Dancing is a story about writing a story, much as Vonnegut's Timequake is a novel about writing another novel. Stearns uses a lucid, fluid prose to capture both of these tales.

The inner story is composed of the most retching tragedies, pseudoimages of the forgotten sections of nightmares that mercifully flee between unconsciousness and morning. This inner story has been told in many forms — live on international television, in glossy magazine photos, and one-on-one interviews with phantoms and victims and superimpositions therein. The inner story recounts the Rwandan genocide, the failure of international intervention to stop more suffering, and the ceaseless violence that followed for a decade afterward in the Congo.

Rarely does a book present the outer story, the systems and structures that allowed for the narrative to be written. In Dancing, Stearns doggedly pursues these greater, less-human actors to understand the deeply complex causes underlying a decade of suffering. Beginning with the genocide in Rwanda, Stearns traces the causes of ethnic tension in the region to the Belgian colonization that elevated the Tutsi ethic group into administrative and management positions, subjugating the Hutu majority population even more severely. Through several wars and poorly bounded conflicts, Stearns follows this tension through nineteenth century Tutsi migrations into the Congo, ensuing territorial struggles, and eventually to the Hutu genocide of Tutsi Rwandans that triggered a mass migration of Tutsi into the Congo.

The refugee crisis alone might explain the initiation of the first Congolese war, in which the Mobutu regime in Zaire fell to an invasion by nearly all the regional powers. Nonetheless, it is insufficient to explain why the Congo collapsed so completely despite its size and material wealth to smaller, often materially poorer powers. Likewise, the refugee crisis cannot reasonably be described as the causal agent that lead to the failure of multiple successive Congolese regimes

Stearns spends the majority of Dancing attempting to fill the gaps in the common argument that pins the troubles of the Congo on the troubles of the Rwandan genocide. Much of his diagnosis focuses on the failure of Congolese institutions, rather than personal actors, beginning with the Belgian occupation. It is difficult to imagine a territory and a people more deprived of institutional agency than the Congolese during the initial colonial period in which the territory was the personal property (!) of the Belgian king Leopold.

After independence, the Mobutu regime is enabled to persist while the physical infrastructure of the nation decays based on support from Western powers fearful of socialist uprisings in the region. Mobutu took advantage of these resources to construct weak, competing institutions in the military and civil service such that none would gain the power to overthrow him. Mobutu is then a case study in how authoritarianism can involve rapid phase transitions — only a small amount of activation energy, in the form of resources dedicated to the executive, is necessary to promote a broad collapse in state capacity.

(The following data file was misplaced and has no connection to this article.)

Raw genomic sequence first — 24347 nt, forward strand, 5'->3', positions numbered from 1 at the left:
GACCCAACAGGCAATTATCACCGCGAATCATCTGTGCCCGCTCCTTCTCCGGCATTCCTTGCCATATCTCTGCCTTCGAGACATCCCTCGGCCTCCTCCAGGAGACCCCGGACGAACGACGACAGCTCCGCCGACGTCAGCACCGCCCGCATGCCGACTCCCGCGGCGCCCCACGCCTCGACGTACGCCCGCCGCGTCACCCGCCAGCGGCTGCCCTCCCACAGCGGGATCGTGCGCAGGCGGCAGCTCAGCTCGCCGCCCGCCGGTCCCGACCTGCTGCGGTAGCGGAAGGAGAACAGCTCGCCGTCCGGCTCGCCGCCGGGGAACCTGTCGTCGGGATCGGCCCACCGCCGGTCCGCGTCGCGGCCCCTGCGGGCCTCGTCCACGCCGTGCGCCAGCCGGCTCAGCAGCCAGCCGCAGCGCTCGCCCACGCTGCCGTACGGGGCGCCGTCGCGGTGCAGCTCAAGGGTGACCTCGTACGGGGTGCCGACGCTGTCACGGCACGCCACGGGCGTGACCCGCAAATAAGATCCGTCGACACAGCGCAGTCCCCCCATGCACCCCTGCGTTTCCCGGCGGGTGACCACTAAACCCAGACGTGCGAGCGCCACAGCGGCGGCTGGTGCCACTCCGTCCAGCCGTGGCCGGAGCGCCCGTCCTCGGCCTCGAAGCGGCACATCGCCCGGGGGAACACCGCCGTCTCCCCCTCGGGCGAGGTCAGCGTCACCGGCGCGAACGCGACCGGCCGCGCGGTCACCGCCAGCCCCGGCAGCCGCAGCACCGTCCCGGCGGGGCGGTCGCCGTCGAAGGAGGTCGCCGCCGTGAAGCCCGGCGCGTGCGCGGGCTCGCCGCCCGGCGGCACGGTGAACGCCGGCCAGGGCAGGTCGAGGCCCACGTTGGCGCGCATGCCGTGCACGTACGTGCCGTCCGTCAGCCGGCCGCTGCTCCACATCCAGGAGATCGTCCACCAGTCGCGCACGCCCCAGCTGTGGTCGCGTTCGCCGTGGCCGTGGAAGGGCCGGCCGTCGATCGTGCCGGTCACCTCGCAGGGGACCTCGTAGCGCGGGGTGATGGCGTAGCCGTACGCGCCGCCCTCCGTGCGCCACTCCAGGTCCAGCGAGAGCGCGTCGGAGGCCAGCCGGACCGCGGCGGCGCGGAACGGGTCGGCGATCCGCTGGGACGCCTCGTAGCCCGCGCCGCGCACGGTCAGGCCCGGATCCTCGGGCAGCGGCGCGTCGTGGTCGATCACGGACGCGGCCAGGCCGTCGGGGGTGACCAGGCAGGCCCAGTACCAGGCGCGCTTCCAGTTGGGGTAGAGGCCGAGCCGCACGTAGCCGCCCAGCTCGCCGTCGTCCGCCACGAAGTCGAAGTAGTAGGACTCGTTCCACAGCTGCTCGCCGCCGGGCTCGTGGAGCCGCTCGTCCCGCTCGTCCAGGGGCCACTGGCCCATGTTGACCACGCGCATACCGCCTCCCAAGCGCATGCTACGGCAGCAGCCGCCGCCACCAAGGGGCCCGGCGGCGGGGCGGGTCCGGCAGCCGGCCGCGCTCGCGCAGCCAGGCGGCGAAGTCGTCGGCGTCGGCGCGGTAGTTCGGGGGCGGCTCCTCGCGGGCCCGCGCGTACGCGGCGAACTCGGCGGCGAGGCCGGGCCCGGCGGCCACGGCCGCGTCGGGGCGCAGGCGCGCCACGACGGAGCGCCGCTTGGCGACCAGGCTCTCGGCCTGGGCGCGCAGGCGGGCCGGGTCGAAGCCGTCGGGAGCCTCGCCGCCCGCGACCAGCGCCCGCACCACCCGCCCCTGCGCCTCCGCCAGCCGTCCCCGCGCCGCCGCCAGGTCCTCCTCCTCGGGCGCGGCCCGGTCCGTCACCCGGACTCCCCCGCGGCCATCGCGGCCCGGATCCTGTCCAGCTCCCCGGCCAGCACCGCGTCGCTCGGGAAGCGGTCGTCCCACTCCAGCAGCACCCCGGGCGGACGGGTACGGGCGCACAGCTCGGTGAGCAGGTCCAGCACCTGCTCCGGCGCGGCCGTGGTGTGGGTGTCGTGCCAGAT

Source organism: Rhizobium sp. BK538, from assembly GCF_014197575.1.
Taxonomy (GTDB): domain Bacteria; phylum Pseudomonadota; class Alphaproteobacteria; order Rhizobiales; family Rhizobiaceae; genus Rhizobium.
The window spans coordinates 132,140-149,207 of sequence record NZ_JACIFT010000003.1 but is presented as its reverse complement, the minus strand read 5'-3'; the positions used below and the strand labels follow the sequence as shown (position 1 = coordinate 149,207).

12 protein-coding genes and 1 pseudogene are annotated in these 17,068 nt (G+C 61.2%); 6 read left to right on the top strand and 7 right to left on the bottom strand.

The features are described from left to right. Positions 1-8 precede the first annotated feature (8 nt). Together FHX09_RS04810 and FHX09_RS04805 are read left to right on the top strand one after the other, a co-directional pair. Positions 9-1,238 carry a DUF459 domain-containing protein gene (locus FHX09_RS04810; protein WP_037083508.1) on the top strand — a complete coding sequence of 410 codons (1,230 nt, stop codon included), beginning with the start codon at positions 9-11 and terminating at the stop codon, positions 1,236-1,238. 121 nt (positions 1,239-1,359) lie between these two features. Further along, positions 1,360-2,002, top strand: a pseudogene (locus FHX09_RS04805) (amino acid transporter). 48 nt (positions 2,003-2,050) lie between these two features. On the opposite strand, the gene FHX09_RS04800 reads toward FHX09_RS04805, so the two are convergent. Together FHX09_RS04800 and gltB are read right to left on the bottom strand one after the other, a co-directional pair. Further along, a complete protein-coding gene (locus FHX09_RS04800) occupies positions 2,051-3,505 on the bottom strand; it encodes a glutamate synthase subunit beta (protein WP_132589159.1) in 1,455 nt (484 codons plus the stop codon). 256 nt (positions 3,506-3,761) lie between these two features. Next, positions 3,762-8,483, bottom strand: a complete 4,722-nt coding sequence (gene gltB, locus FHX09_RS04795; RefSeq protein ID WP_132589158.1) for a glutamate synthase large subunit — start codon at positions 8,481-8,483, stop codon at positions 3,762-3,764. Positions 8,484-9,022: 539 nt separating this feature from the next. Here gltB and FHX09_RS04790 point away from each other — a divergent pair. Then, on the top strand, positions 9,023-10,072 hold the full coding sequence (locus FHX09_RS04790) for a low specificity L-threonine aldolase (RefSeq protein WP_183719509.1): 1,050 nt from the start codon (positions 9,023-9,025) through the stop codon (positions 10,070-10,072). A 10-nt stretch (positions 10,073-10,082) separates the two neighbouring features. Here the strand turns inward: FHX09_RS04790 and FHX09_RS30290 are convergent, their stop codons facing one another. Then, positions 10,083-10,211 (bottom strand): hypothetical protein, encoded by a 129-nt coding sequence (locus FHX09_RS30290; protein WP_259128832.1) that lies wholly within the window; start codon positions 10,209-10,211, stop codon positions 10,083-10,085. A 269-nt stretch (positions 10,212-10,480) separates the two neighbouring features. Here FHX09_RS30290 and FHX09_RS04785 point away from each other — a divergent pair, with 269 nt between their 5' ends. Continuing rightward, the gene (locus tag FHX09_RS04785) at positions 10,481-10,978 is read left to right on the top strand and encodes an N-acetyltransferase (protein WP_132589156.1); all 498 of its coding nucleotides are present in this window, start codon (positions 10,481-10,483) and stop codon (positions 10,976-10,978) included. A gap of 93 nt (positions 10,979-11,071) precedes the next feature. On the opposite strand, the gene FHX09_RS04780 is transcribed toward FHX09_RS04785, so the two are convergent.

This legacy of a weak state is inherited by the Kabila regime installed by the Rwandan, Ugandan, and Angolan coalition during the first Congolese war. Once the state had fallen into a pathological condition, the pathology proved to be self-reinforcing, helping incentivize a former socialist revolutionary to pursue a path of graft and collusion with amateur resource extractors to squander a wealth of natural resources in exchange for relatively modest, short-term liquidity.

The lack of state institutions leaves a power vacuum in Congolese society, such that ethnic demography is the only strong organizing principle for a nation of millions. Society then polarizes around these ethnic divides — however weak the distinctions may be between categories — promoting the rapid outbreak of violence and counter-violence among groups when resources become scarce. Even as the first Kabila regime is replaced by the second, these ethic polarities remain the strongest source of group cohesion and identity.

Stearns' greatest triumph in Dancing is to allow a Western audience to empathize with the Congolese as equals, rather than subjects of pity. By tracing the ultimate source of conflict to a failure of nation building, rather than a failure of individual or democratic political choices, the reader is able to recognize that the Congolese were faced with impossible choices, time and again, and doing more than anyone could be asked to build their lives despite the circumstances.

Stearns makes obvious the fact that any Western reader in the same position would have no inherent ability to overcome the situation that the Congolese lack — they instead would suffer from the same institutional failures, and be forced to select from the same set of poor options. In this way, Dancing was ironically one of the most humanist histories I have encountered, despite it's minimal focus on the individual.

Pair with: Why We're Polarized by Ezra Klein for a focus on the how the modern failure of US institutions can lead to similar pathologies in a nation that has otherwise enjoyed long-term stability.

Why We're Polarized